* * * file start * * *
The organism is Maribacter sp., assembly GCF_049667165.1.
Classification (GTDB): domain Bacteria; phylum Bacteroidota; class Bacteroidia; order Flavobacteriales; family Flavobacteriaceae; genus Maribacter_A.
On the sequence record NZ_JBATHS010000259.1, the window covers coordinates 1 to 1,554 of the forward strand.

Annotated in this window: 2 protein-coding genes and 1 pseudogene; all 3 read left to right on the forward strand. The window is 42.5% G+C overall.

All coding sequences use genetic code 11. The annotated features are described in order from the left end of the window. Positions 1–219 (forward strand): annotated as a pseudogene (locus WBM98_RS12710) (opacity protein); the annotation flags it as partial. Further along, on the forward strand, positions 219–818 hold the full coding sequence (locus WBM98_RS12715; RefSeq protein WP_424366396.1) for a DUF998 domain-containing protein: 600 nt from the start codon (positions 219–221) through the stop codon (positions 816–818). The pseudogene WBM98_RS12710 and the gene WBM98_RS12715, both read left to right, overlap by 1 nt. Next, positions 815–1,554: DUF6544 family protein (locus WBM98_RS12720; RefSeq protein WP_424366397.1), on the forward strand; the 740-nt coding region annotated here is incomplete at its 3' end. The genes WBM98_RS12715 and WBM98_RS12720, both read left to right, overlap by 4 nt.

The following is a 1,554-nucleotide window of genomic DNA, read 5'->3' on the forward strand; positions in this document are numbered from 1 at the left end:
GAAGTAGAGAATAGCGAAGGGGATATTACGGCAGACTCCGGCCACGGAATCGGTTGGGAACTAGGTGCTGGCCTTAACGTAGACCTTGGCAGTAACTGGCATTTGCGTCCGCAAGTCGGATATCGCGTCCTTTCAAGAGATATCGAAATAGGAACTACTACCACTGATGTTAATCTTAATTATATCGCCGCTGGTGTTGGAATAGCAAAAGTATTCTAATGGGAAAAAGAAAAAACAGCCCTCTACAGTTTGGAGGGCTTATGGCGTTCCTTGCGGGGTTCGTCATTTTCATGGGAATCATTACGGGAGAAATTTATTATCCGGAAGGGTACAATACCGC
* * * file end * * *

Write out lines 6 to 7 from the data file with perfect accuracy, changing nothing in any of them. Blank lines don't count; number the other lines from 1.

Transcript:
The following is a 1,554-nucleotide window of genomic DNA, read 5'->3' on the forward strand; positions in this document are numbered from 1 at the left end:
GAAGTAGAGAATAGCGAAGGGGATATTACGGCAGACTCCGGCCACGGAATCGGTTGGGAACTAGGTGCTGGCCTTAACGTAGACCTTGGCAGTAACTGGCATTTGCGTCCGCAAGTCGGATATCGCGTCCTTTCAAGAGATATCGAAATAGGAACTACTACCACTGATGTTAATCTTAATTATATCGCCGCTGGTGTTGGAATAGCAAAAGTATTCTAATGGGAAAAAGAAAAAACAGCCCTCTACAGTTTGGAGGGCTTATGGCGTTCCTTGCGGGGTTCGTCATTTTCATGGGAATCATTACGGGAGAAATTTATTATCCGGAAGGGTACAATACCGC